I join other noble Lords in thanking the noble Baroness, Lady Boycott, for securing this debate and for her comprehensive and deeply sobering introduction. I associate the Green group with all the concerns that she expressed. I do not know whether in recording this debate, Hansard plans to put the phrase “cheap food” in scare quotes, but it certainly should. So-called cheap food is costing us the earth and our health.
I know that when farmers hear criticism of the food system, they often feel that it is directed at them, but many noble Lords have rightly focused on the over- weening, enormous place of supermarkets in our food distribution system. The National Farmers’ Union has highlighted how farmers get just 6% in the food chain. The noble Earl, Lord Caithness, focused on how supermarkets advertise, promote and push highly processed food that is disastrous for our health. The noble Lord, Lord Lucas, rightly said that government procurement should look to support local food-growing and distribution systems rather than supermarkets. Here in Sheffield, I have been lucky enough to get great Yorkshire cheese from local suppliers, and just this morning I got a fruit and veg box from a local cafe. These should be supplying schools, hospitals and prisons.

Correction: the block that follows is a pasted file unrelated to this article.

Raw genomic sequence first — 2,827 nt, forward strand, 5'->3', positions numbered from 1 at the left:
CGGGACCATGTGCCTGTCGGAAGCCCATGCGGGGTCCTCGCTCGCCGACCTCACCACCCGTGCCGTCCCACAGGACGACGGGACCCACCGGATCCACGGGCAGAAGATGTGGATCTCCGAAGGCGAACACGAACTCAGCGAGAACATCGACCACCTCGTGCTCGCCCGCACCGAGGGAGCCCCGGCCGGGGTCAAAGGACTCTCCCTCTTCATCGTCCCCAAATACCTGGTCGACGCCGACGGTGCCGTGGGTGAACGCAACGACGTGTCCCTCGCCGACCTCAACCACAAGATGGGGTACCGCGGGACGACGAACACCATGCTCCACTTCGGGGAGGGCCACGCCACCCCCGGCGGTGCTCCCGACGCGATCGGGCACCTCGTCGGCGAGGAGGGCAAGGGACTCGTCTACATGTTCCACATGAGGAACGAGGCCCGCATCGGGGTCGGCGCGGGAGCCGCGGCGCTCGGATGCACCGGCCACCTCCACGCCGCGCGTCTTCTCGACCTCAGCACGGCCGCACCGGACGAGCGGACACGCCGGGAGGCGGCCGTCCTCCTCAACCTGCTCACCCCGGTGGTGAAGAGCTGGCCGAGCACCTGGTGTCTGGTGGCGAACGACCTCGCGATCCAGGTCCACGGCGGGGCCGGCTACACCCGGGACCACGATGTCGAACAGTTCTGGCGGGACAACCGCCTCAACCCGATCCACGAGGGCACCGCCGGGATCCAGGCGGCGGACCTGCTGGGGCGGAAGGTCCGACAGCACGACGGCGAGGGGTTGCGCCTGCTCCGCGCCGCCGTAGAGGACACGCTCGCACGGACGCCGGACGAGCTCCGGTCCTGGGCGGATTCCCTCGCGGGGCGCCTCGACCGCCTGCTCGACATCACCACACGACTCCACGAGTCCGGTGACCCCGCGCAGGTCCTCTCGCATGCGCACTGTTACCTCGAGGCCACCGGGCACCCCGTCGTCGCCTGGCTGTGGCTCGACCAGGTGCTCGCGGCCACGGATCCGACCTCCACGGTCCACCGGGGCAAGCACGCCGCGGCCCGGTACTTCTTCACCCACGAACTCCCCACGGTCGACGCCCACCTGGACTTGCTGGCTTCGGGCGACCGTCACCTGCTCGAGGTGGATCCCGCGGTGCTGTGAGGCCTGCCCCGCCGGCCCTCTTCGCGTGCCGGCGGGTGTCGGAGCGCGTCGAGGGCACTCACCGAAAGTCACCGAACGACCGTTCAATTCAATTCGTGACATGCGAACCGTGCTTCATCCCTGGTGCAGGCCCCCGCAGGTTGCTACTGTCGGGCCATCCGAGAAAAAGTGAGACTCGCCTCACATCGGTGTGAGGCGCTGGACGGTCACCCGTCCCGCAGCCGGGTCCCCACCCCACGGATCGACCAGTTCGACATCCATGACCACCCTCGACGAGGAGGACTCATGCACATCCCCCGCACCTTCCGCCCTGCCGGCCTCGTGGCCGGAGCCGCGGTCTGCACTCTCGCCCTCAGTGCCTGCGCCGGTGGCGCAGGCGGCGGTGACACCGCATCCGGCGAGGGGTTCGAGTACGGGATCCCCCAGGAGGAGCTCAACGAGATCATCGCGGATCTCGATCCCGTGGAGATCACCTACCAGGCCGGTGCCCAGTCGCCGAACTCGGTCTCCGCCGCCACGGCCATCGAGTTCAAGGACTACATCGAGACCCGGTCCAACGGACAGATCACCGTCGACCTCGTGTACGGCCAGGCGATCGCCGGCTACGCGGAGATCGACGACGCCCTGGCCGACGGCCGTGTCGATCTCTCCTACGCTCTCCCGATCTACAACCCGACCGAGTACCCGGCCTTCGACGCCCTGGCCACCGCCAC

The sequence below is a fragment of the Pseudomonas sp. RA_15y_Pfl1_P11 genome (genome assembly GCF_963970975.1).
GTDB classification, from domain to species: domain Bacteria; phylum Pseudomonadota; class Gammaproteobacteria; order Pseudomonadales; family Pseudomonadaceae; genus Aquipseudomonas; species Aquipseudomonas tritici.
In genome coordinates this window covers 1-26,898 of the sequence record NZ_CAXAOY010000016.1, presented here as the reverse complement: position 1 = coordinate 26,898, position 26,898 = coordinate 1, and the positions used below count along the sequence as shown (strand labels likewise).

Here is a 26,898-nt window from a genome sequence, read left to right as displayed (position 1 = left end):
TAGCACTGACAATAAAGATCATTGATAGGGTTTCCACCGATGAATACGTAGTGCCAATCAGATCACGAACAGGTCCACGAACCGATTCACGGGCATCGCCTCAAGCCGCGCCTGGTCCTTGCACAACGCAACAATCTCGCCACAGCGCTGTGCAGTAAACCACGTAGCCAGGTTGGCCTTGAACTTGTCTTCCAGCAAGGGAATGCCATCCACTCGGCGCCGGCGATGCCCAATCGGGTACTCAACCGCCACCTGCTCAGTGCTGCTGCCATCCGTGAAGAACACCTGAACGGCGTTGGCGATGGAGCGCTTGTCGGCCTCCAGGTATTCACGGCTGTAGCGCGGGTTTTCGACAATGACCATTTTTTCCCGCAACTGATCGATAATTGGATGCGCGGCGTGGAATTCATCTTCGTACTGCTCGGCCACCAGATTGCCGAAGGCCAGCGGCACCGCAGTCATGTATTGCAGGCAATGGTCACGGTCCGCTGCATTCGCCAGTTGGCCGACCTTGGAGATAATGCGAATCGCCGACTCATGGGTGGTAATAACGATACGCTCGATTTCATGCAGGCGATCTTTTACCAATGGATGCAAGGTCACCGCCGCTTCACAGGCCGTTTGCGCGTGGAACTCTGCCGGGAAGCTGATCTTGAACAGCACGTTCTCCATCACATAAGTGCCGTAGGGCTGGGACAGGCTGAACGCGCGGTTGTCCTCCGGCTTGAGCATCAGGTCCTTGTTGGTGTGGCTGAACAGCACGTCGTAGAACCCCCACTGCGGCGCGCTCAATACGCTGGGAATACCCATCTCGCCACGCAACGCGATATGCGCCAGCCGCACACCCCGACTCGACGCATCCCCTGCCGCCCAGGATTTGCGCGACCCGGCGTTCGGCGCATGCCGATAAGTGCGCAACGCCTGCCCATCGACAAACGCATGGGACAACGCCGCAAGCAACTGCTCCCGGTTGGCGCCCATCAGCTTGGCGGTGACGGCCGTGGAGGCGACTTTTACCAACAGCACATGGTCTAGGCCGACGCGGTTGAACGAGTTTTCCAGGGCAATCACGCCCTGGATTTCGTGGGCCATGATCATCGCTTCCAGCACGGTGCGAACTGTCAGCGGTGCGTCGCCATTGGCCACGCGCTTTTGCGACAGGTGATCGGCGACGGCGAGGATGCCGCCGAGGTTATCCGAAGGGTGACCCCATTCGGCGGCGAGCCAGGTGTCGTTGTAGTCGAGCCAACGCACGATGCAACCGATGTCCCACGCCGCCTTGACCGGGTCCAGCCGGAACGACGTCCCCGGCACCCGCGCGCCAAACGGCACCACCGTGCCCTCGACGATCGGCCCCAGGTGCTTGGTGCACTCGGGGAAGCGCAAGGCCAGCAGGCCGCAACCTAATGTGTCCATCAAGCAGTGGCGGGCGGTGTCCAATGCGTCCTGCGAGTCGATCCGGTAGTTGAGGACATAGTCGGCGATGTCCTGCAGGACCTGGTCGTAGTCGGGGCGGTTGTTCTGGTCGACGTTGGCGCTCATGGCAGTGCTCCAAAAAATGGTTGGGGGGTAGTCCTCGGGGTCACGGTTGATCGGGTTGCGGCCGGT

We also need to think about how food is grown. The noble Baroness, Lady Sheehan, referred to European workers doing the heavy lifting. In a report in the Times, an asparagus grower was quoted as saying, “British workers just won’t do 12 hours a day of back-breaking work”. But I think that no one should be asked to do that. That means that we need a different kind of food system: small, market garden, biodiverse crops, which pretty well anyone could work on. That also means that we need reform of our land ownership. We need tens, even hundreds, of thousands of small businesses around our towns and cities, growing healthy food and supporting horticulture, building a different kind of food system that works for people and planet.